My first solo author event
Recently I was honoured to be invited to Coventry University, to talk about my work. So, last Friday, I had my first official solo author event, namely attending a genre fiction seminar run by lecturer Alyson Morris.
I was pretty nervous, not knowing what to expect exactly and being told I needn’t prepare any notes. Actually being asked to talk about my work to people who don’t know me personally is a novelty in itself to me! It all went really well though. Alyson was lovely and welcoming, and had prepared a set of interview-style questions to prompt discussion along, which was very helpful. I know how difficult it is even now for me to ask questions during a Q and A session with an author I like and I can remember how much harder it was back when I was at university, so I did sympathise with the students quite a bit.
Far more people turned up than I ever expected – not only the students in the class in question, but also a few others who were interested, about 15 in total I think. I’ve read work out at events to groups larger than that before, but it’s strange to think that a group of people that large had all read, or at least heard of a piece of my work.
The piece of work in question is Life Skills, a short story that I wrote back in 2007 which was published in an Earlyworks Press anthology called The Road Unravelled. This story is used in the genre module of the Coventry University creative writing degree course. To know that my work is routinely used as a teaching aid at a university is probably the proudest I’ve felt through my writing career and it’s so nice to be recognised for it.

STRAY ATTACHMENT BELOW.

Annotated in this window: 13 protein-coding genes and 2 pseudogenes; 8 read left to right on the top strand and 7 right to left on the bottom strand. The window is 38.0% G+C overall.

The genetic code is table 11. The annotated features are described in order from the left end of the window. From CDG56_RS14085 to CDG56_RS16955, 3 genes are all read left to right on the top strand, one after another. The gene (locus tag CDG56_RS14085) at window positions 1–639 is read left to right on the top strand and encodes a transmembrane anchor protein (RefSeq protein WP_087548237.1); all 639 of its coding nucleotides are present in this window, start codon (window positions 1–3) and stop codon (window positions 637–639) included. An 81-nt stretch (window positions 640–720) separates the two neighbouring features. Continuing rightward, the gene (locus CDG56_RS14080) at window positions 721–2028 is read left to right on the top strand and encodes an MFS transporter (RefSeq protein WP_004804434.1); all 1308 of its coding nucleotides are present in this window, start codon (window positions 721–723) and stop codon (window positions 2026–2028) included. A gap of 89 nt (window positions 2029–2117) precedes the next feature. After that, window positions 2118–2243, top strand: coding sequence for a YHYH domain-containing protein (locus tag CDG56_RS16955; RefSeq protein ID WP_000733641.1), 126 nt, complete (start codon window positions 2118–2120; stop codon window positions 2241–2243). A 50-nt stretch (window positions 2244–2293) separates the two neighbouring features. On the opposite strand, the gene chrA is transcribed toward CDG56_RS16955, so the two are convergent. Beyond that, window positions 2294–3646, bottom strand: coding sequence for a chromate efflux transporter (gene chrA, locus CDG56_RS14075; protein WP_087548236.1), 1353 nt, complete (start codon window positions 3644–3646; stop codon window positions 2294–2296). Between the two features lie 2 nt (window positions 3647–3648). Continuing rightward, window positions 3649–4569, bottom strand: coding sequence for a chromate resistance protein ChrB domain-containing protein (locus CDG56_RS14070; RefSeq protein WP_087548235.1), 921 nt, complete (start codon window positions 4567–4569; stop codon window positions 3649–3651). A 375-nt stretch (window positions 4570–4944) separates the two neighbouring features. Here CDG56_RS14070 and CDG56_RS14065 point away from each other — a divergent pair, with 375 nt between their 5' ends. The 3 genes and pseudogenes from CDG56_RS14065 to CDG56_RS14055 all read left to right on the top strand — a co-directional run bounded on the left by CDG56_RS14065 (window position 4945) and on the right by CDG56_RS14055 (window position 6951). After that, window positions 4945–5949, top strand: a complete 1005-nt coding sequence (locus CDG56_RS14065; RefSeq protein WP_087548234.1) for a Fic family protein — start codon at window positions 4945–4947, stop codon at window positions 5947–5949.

It was especially brilliant to hear some of the students’ interpretations of the meaning of Life Skills. I felt a bit of a cop-out telling them that it was written based entirely on a dream I had, but it’s still a good illustration of where you can get inspiration from! All I’ve ever really wanted as a writer is to have people read, enjoy and engage with my work so hearing people discuss it and interact with it is the most rewarding thing I’ve experienced.
I also got to meet Jamie Lock, one of the students who adapted Life Skills into a play script as part of his third year coursework. It was fantastic to meet one of the writers responsible for such a great, thought-provoking adaptation (again – never thought I’d have my work adapted into a script!)
Far from not having anything to say, I actually found it quite easy to talk (in fact, probably ramble on!) about subjects such as amateur self-publishing, which are very close to my heart and which I’ve gathered quite a bit of practical experience in lately. I was worried that my dreaded nerves would take over, but thanks to Alyson’s prompt questions, the discussion never faltered. I hope that the students took at least something of use away from the seminar and that they enjoyed it a fraction as much as I did (also, to reiterate, it was pasta I had for my dinner the previous night, for the guy who asked that question! ;-)